Infomal short walks in conjunction with Wirral's Viking Trail, The Unknown Vikings (Chester re-eneactment group), Wirral Archaeology CIC, the Grosvenor Museum, the Municipality of Trondheim and BBC Radio Merseyside
St Olave’s Church, Chester drawing from Holme in 1660 with tower in the syle of a Norwegian “Stave Church”.
Courtesy of ShoutWiki and the Bodleian Library, Oxford
16th ANNUAL WALKS 2023
The following two walks are planned for July 29th (St. Olav’s Day) and July 30th 2023
- Walk 1: Saturday 29th July: Viking West Kirby and Meols (meet at St. Bridget’s Church Centre, West Kirby at 12 noon) - approx. 3.5 mile. At the start and during the walk we will update walkers/pilgrims on the Meols Boat project which is now in the scientific analysis stage, and the Brunanburh isotopes project. Finish: Railway Inn.
- Walk 2: Sunday 30th July 2pm: Viking Chester (meet at St. John’s Church) – approx 2 mile. This year's walk will be hosted by the St. John’s based re-enactment group Unknown Vikings and led by Ragnhildr and Halfdan/Bishop Grimkeld. Finish: St. Olave’s Church.
The St. Olav's Wirral-Chester Viking Heritage walks - started in conjunction with the Grosvenor Museum in Chester and the Municipality of Trondheim in 2008 after a pilot walk in 2007, take place at the end of July, and 2023 will be the 16th year of the walks. They celebrate Wirral and Chester's great Viking tradition, started by Norsemen led by Ingimund, who, in and after AD902 "settled in great numbers". The walks also commemorate Norway's patron saint St Olav whose life and works are celebrated across Scandinavia, particularly in Norway. Every year around St. Olav's Day (29th July) Norwegians commemorate him with a series of events including several walks which go to Nidaros Cathedral in Trondheim where he is buried.
There is also a St. Olave's church in Chester originating from the Viking Age, St. Bridget's Church in West Kirby - also founded by the Vikings - with a dedication to St. Olav (stain glass window) and many fine Viking Age stone artefacts including one of two Viking hogbacks found on Wirral; and in between another church with strong Viking Age connections - the Church of St Mary and St Helen at Neston with fragments from at least 3 Viking Age Crosses one of which - the wonderful "Viking Lady" cross - has been beautifully reconstructed as a replica & displayed with the artefacts at the front of the church.
In partnership with Trondheim the centre of the main "Olsok" Festival, Wirral and Chester also commemorate St Olav with walks near St Olav's Day, and are designed to complement the events in Norway and Scandinavia. The background behind these Wirral-Chester St. Olav Viking Heritage walks is described in The Norseman magazine. Many people have enjoyed the envigoration of these walks, including BBC Television’s Michael Wood (2011) - click this link to view the broadcast, and BBC's Tom Pinfold from the series Tudor Monastery Farm (2013): we hope you would like to join us too!
BBC’s Michael Wood (left) joins us on the 2011 walk
Please email Steve & Sue of Wirral's Viking Trail or Katherine Brown of the Unknown Vikings (St. Johns, Chester based Viking re-enactment group) if you would like to attend any of the walks. Please note that both walks are limited to a maximum of 50 people. The walks are free, but in common with the main St. Olav’s walks in Norway, people/pilgrims come at their own risk. We merely provide a guide.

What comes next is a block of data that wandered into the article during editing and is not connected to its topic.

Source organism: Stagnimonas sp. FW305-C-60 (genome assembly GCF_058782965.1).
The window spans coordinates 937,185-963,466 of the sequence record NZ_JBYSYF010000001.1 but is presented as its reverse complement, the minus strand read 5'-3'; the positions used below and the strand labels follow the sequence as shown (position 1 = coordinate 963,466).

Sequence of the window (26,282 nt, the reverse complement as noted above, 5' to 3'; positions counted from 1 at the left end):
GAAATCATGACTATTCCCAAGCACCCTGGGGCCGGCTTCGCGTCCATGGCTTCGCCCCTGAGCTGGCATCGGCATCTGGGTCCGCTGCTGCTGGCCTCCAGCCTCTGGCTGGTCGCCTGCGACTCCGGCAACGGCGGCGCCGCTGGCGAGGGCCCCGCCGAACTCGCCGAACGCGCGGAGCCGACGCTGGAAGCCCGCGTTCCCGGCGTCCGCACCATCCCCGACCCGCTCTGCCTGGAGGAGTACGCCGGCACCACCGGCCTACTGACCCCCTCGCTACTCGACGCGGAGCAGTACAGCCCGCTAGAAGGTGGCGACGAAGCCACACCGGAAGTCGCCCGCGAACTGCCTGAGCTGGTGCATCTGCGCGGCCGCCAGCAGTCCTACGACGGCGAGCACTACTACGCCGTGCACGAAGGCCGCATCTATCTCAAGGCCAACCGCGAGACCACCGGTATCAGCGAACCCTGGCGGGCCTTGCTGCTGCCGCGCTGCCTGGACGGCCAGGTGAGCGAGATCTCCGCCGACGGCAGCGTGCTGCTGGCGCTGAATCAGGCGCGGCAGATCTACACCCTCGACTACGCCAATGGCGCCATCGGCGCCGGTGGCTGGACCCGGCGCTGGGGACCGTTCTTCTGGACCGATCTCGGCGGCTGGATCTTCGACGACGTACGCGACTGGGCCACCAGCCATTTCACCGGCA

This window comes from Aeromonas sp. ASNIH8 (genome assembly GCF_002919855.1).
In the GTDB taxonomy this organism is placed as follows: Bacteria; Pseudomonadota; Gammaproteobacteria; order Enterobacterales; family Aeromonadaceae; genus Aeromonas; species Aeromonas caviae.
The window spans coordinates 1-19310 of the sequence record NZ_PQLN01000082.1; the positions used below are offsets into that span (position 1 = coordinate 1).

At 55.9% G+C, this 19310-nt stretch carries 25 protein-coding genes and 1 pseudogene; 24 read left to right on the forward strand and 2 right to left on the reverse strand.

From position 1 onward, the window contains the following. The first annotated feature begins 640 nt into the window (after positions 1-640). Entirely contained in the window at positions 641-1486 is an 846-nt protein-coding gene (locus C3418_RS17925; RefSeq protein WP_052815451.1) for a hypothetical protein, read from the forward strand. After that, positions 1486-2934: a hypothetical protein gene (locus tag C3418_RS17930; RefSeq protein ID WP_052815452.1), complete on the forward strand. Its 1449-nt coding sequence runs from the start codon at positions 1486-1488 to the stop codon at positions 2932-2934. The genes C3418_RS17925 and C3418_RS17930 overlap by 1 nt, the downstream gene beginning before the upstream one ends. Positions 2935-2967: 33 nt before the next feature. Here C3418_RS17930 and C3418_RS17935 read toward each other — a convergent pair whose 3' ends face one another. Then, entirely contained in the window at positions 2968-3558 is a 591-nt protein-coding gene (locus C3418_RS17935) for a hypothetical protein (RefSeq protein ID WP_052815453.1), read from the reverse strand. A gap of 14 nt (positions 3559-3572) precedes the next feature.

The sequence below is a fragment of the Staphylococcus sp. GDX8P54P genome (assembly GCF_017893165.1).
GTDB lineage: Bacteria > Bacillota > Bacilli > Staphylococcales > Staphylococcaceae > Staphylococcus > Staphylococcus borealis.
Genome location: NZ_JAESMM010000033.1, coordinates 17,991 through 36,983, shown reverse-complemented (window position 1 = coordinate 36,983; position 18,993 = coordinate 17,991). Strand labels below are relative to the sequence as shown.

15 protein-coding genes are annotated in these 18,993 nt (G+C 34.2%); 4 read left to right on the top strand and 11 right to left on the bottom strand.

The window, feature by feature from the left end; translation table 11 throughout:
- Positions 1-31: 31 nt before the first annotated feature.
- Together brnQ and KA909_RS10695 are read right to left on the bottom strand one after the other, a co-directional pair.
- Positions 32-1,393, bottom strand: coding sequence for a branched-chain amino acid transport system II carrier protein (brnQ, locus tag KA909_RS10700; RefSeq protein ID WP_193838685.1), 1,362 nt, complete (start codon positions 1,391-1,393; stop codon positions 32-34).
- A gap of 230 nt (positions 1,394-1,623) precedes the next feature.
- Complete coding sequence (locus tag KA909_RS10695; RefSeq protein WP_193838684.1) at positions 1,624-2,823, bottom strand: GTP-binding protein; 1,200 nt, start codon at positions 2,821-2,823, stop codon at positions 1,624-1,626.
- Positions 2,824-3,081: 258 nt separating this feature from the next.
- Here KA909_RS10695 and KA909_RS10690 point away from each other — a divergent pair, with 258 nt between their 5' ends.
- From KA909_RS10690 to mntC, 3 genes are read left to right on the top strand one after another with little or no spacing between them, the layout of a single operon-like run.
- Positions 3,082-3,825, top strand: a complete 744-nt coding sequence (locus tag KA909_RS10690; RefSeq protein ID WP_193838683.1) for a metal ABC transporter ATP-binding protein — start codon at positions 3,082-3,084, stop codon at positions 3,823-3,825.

Maps adapted from/courtesy of Geographia Ltd and Geographers A-Z map company
***Please bring adequate footwear, rain protection if the forecast is inclement, a face mask, and water and refreshments***
***We would like to stress again that in common with the main St. Olav’s walks in Norway please note that all walkers/pilgrims do so at their own risk. The organisers merely provide a guide***
from “On the Pilgrim Way to Trondheim” by Stein Thue: Wandering into a new landscape: Pilgrims made their way to the shrine of St. Olav in Nidaros Cathedral (the Cathedral in Trondheim) for a little over five hundred years, from 1031 until the reformation in 1537. When we now encourage people to walk the pilgrim ways it is to reap the benefits of outdoor life, special cultural experiences and personal reflection. The pilgrim dares to leave behind everything that is near and dear and wander into a new landscape, where he becomes a peregrine, a wanderer from far away. In the middle ages he would break from everything around him to express his devotion, seek healing, or do penance. Today a pilgrim seeks knowledge, recreation and self-fulfilment in such a way that perhaps the path is more important than the goal. The pilgrim understands that there is a path he must travel and that there is risk in the endeavour. The benefits nevertheless outweigh the risk for those who dare embark on such and adventure, as on their return from their fulfilling wandering, they will shed at least one prejudice and replace it with at least one new idea.
Radio/TV/Youtube Broadcasts from earlier walks:
Radio City 2008 walk - with Simon O’Brien
BBC2 – The Great British Story, 2011 walk – with Michael Wood
BBC Radio Merseyside 2014 walk – with Sean Styles and Mark Geyer
BBC Radio Merseyside 2016 walk – with Paul Beesley
BBC Radio Merseyside 2017 walk – with Tony Snell
BBC Radio Merseyside 2018 walk – with Sean Styles
BBC Radio Merseyside 2020 walk – with Lisa Marrey
BBC Radio Merseyside 2021 walk – with Sean Styles
Article in the Norseman Magazine, January/February 2009
Olsok: St. Olaf's pilgrimage in Norway produced by Trondheim Kommune
Ólavsøka: St. Olav’s Festival in Faroe Islands
Olsok Service at St. Olave’s Church, August 2001
Olsok Service at St. Olave’s Church, August 2002
Wirral and West Lancashire Viking Page
Wirral's Viking Trail: download pdf
SCIENCE AND THE VIKINGS BROADCAST
Enquiries: Steve of Wirral's Viking Trail or Text 078110 90635 (International texts: +44 78110 90635)
Return to Wirral & West Lancashire Viking Page